Ask the Coach: Artificial Intelligence and Your Job Search

Hello all!

Last week, this office presented an engaging webinar on the subject of Artificial Intelligence in Your Job Search.  The program was well-attended, and the audience very engaged – so much so that we were not able to answer all of the questions on the broadcast!  Therefore, we have taken the time to answer some of those we didn’t get to on the presentation for you here – enjoy!

What if you left employment to regroup, decided to launch a business, but now want to return to the corporate world…how do you best speak to this?

Well, the answer to this actually depends on how successful your personal venture was, and the reasons that you chose to re-enter the corporate world.  Generally speaking, however, I would recommend that you put your business on your resume as an entry under “Professional Experience” and describe the work that you did, and things that you accomplished the same way that you would a job for a company that was owned by someone else.  This will allow the applicant tracking system to read your experience and parse it the way that it would a typical experience point, and give you the appropriate credit for it.

Do systems track applications from the same applicant across companies that use the same tracking systems and report that data to their clients?

No, each company has a specific license, and theirs is a “closed system” – so, while you may apply for several different jobs through an ATS, the various companies only see (and rate you on) the positions that you applied for specifically with their company, using their site.

If you upload your resume and other docs, and get no response at all, are there typically ways to follow up in person (phone or email) to talk to a person to get attention to your resume?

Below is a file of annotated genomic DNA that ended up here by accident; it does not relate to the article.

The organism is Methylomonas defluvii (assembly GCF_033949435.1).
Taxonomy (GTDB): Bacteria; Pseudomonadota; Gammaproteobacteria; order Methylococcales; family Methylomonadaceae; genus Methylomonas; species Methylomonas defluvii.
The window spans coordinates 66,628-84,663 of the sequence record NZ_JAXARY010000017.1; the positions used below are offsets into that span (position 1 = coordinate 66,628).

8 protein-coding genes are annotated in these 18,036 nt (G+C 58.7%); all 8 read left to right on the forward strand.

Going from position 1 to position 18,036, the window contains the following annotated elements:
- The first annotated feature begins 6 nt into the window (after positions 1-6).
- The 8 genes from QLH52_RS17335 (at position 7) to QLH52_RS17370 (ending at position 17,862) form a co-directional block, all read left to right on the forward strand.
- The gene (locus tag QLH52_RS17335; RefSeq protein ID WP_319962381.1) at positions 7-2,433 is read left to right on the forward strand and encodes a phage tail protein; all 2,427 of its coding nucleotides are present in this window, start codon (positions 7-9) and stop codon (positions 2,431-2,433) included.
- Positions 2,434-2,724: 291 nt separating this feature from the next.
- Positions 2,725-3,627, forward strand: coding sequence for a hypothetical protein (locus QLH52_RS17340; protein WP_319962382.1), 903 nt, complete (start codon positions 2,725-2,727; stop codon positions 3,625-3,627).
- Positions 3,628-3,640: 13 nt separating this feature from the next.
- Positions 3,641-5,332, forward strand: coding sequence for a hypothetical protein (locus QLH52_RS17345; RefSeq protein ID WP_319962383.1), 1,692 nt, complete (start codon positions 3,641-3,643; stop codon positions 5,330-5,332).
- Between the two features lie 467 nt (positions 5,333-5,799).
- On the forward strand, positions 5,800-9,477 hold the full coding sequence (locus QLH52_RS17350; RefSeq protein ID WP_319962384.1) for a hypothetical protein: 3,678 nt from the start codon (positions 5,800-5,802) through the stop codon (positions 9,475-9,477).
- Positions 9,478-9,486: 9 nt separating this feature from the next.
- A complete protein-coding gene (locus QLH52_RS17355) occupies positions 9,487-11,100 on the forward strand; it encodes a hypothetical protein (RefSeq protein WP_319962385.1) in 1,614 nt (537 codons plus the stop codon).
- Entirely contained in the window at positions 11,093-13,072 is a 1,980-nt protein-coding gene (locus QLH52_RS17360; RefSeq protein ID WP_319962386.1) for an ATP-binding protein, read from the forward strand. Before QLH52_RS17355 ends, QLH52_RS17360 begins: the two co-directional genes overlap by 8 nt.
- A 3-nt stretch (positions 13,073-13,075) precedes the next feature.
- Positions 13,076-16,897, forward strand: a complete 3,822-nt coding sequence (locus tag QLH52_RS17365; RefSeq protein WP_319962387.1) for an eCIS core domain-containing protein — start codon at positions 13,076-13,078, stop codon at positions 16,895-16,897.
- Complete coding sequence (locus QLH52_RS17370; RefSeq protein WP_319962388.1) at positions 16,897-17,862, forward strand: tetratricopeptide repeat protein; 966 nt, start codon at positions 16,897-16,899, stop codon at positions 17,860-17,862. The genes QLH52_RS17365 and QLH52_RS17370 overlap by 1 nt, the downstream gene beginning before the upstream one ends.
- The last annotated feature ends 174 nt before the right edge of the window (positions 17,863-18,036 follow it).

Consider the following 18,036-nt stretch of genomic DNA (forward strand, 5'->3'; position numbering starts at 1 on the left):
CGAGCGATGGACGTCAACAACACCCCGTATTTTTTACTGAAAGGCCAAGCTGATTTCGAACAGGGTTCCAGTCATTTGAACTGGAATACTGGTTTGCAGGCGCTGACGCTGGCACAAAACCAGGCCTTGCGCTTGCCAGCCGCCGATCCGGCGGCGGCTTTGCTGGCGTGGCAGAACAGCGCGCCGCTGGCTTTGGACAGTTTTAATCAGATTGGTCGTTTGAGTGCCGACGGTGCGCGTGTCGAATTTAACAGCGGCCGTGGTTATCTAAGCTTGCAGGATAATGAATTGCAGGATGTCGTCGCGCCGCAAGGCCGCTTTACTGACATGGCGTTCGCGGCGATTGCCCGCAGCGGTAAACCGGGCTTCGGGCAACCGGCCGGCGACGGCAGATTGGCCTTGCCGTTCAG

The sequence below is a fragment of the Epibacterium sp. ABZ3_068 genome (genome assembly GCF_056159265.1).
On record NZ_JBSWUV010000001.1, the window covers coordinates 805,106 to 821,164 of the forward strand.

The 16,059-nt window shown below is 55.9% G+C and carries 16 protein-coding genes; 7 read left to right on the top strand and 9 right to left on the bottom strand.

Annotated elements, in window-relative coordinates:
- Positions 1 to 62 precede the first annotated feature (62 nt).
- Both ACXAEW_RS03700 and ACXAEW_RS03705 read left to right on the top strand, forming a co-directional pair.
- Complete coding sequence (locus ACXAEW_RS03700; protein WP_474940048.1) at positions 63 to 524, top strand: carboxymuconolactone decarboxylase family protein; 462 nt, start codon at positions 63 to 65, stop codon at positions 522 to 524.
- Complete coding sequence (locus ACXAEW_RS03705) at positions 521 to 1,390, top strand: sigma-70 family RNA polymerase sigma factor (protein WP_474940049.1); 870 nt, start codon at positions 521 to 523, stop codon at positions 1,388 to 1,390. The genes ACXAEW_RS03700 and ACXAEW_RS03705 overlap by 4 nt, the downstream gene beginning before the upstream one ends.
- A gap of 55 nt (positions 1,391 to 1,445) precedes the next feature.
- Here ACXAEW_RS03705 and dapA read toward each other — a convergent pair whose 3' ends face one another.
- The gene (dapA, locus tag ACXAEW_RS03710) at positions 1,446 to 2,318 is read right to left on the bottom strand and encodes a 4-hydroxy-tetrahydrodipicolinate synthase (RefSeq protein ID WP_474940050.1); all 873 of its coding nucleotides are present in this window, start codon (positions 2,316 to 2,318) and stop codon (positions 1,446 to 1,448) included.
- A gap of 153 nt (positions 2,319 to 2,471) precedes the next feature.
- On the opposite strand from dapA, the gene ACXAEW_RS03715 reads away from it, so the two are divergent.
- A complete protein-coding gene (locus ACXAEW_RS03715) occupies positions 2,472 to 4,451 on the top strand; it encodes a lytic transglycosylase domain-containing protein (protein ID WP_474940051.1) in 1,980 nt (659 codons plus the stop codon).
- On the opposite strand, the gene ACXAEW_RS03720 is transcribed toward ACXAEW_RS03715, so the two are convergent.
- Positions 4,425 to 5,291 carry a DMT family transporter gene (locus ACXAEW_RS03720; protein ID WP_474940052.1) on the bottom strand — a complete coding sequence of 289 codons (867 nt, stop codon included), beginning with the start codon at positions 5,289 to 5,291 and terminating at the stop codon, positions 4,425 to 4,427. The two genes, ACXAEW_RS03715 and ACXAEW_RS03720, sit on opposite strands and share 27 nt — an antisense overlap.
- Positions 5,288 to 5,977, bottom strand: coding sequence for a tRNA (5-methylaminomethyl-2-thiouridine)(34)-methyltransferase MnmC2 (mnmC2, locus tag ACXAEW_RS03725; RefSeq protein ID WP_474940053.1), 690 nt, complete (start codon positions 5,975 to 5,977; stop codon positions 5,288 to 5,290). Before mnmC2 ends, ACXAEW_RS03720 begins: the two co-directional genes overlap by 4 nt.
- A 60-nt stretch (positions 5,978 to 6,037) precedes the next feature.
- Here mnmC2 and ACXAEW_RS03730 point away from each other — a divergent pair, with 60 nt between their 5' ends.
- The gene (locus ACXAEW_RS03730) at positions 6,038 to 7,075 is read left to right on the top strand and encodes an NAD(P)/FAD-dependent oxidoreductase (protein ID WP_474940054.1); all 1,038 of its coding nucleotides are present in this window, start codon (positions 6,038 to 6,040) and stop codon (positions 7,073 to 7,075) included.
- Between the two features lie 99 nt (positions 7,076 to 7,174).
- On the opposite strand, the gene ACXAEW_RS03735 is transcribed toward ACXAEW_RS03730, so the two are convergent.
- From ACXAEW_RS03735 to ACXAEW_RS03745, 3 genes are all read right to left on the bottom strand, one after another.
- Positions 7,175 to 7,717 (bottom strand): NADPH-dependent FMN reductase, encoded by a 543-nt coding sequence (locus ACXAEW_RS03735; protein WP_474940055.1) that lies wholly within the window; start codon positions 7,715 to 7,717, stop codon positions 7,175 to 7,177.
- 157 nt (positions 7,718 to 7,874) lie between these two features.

That’s where networking comes in!  I recommend that you search for someone from that company’s HR department using LinkedIn and connect with them there.  For a more formal approach, you can use LinkedIn to find out the HR personnel’s name(s) and Hunter.io (the Email Hunter) to locate the person’s email address and send them an email.

Who determines the key words?  Hiring manager or the tool or HR Manager?

For the purposes of scoring your resume, the ATS itself determines the key words based on the frequency and ranking with which they appear in a job description (example:  words that appear under “Requirements” or “Duties” would be prioritized, and have more weight when your resume is scored by the system).

When recruiters, HR personnel, and hiring managers are using key word searches to sort through resumes, the key words are determined by the individual performing the search.  This is why it is important to state the title of the position on your resume, and to incorporate as many key words that you can identify as possible.

Are candidates ever hired based only on AI with no personnel interactions?

Yes!  Some companies have transitioned to automating the entire hiring process, only getting human personnel involved when it is time to make an offer to a candidate and discuss start dates, salary, etc.

However, keep in mind that this method is typically used for positions that are highly repetitive and require little to no technical skills.  For more specialized positions, it is much more common to see human personnel introduced early on in the hiring process.